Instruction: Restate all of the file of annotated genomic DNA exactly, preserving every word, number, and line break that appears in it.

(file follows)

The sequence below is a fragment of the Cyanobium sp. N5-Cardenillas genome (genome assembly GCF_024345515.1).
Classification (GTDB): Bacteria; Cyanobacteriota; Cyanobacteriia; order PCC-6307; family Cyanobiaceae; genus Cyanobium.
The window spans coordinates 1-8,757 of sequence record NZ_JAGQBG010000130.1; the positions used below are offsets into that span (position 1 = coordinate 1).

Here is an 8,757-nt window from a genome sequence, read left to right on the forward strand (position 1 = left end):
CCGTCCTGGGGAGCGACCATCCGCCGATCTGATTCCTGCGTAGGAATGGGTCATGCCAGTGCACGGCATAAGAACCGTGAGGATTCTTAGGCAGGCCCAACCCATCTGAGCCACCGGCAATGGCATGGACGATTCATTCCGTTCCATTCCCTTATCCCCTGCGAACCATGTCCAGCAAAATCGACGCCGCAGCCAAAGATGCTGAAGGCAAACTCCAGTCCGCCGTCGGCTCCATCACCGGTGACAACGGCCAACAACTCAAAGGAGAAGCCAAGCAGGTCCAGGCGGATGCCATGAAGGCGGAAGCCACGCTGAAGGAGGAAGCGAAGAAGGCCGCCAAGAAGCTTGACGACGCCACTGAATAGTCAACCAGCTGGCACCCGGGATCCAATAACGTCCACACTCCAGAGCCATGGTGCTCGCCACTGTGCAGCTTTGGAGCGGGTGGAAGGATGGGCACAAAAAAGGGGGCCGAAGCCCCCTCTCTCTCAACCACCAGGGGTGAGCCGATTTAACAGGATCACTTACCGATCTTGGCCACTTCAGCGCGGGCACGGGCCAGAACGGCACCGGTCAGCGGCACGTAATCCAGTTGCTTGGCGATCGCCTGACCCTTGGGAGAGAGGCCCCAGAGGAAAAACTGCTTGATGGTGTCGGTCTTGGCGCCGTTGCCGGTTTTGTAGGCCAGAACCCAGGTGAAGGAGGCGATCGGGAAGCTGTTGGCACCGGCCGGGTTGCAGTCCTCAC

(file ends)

The sequence below is a fragment of the Cyanobium sp. N5-Cardenillas genome (genome assembly GCF_024345515.1).
Classification (GTDB): Bacteria; Cyanobacteriota; Cyanobacteriia; order PCC-6307; family Cyanobiaceae; genus Cyanobium.
The window spans coordinates 1-8,757 of sequence record NZ_JAGQBG010000130.1; the positions used below are offsets into that span (position 1 = coordinate 1).

Here is an 8,757-nt window from a genome sequence, read left to right on the forward strand (position 1 = left end):
CCGTCCTGGGGAGCGACCATCCGCCGATCTGATTCCTGCGTAGGAATGGGTCATGCCAGTGCACGGCATAAGAACCGTGAGGATTCTTAGGCAGGCCCAACCCATCTGAGCCACCGGCAATGGCATGGACGATTCATTCCGTTCCATTCCCTTATCCCCTGCGAACCATGTCCAGCAAAATCGACGCCGCAGCCAAAGATGCTGAAGGCAAACTCCAGTCCGCCGTCGGCTCCATCACCGGTGACAACGGCCAACAACTCAAAGGAGAAGCCAAGCAGGTCCAGGCGGATGCCATGAAGGCGGAAGCCACGCTGAAGGAGGAAGCGAAGAAGGCCGCCAAGAAGCTTGACGACGCCACTGAATAGTCAACCAGCTGGCACCCGGGATCCAATAACGTCCACACTCCAGAGCCATGGTGCTCGCCACTGTGCAGCTTTGGAGCGGGTGGAAGGATGGGCACAAAAAAGGGGGCCGAAGCCCCCTCTCTCTCAACCACCAGGGGTGAGCCGATTTAACAGGATCACTTACCGATCTTGGCCACTTCAGCGCGGGCACGGGCCAGAACGGCACCGGTCAGCGGCACGTAATCCAGTTGCTTGGCGATCGCCTGACCCTTGGGAGAGAGGCCCCAGAGGAAAAACTGCTTGATGGTGTCGGTCTTGGCGCCGTTGCCGGTTTTGTAGGCCAGAACCCAGGTGAAGGAGGCGATCGGGAAGCTGTTGGCACCGGCCGGGTTGCAGTCCTCAC